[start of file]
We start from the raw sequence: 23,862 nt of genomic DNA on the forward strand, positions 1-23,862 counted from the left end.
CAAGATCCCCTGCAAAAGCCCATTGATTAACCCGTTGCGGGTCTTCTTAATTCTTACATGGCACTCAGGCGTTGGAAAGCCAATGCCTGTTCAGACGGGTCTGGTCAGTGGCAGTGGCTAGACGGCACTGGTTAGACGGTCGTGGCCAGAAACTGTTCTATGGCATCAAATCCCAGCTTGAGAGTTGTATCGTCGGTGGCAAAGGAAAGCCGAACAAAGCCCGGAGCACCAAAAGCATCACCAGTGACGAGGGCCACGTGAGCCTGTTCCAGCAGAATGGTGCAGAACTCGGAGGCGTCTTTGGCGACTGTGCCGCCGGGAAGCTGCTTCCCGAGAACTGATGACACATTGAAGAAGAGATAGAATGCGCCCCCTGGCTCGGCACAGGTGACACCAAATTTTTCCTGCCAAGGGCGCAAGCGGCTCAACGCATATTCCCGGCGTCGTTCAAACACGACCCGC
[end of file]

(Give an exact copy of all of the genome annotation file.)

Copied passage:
We start from the raw sequence: 23,862 nt of genomic DNA on the forward strand, positions 1-23,862 counted from the left end.
CAAGATCCCCTGCAAAAGCCCATTGATTAACCCGTTGCGGGTCTTCTTAATTCTTACATGGCACTCAGGCGTTGGAAAGCCAATGCCTGTTCAGACGGGTCTGGTCAGTGGCAGTGGCTAGACGGCACTGGTTAGACGGTCGTGGCCAGAAACTGTTCTATGGCATCAAATCCCAGCTTGAGAGTTGTATCGTCGGTGGCAAAGGAAAGCCGAACAAAGCCCGGAGCACCAAAAGCATCACCAGTGACGAGGGCCACGTGAGCCTGTTCCAGCAGAATGGTGCAGAACTCGGAGGCGTCTTTGGCGACTGTGCCGCCGGGAAGCTGCTTCCCGAGAACTGATGACACATTGAAGAAGAGATAGAATGCGCCCCCTGGCTCGGCACAGGTGACACCAAATTTTTCCTGCCAAGGGCGCAAGCGGCTCAACGCATATTCCCGGCGTCGTTCAAACACGACCCGC